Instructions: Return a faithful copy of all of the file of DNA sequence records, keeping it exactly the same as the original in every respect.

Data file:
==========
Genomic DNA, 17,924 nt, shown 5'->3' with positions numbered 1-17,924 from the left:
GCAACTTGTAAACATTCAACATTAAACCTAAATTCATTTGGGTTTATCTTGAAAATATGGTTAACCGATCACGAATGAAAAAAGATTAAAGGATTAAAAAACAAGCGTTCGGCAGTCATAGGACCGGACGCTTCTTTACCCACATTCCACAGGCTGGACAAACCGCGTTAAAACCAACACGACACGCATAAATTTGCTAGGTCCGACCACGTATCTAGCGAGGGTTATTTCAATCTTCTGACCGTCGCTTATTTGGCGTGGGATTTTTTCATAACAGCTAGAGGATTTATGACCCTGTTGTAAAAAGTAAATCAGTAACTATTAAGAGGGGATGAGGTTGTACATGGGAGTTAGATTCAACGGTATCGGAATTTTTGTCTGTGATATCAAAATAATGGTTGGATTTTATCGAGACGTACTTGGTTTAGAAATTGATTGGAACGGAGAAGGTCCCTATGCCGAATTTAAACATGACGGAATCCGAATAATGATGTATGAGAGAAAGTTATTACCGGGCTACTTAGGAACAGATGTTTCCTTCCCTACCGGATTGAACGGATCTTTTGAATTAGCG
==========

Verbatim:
Genomic DNA, 17,924 nt, shown 5'->3' with positions numbered 1-17,924 from the left:
GCAACTTGTAAACATTCAACATTAAACCTAAATTCATTTGGGTTTATCTTGAAAATATGGTTAACCGATCACGAATGAAAAAAGATTAAAGGATTAAAAAACAAGCGTTCGGCAGTCATAGGACCGGACGCTTCTTTACCCACATTCCACAGGCTGGACAAACCGCGTTAAAACCAACACGACACGCATAAATTTGCTAGGTCCGACCACGTATCTAGCGAGGGTTATTTCAATCTTCTGACCGTCGCTTATTTGGCGTGGGATTTTTTCATAACAGCTAGAGGATTTATGACCCTGTTGTAAAAAGTAAATCAGTAACTATTAAGAGGGGATGAGGTTGTACATGGGAGTTAGATTCAACGGTATCGGAATTTTTGTCTGTGATATCAAAATAATGGTTGGATTTTATCGAGACGTACTTGGTTTAGAAATTGATTGGAACGGAGAAGGTCCCTATGCCGAATTTAAACATGACGGAATCCGAATAATGATGTATGAGAGAAAGTTATTACCGGGCTACTTAGGAACAGATGTTTCCTTCCCTACCGGATTGAACGGATCTTTTGAATTAGCG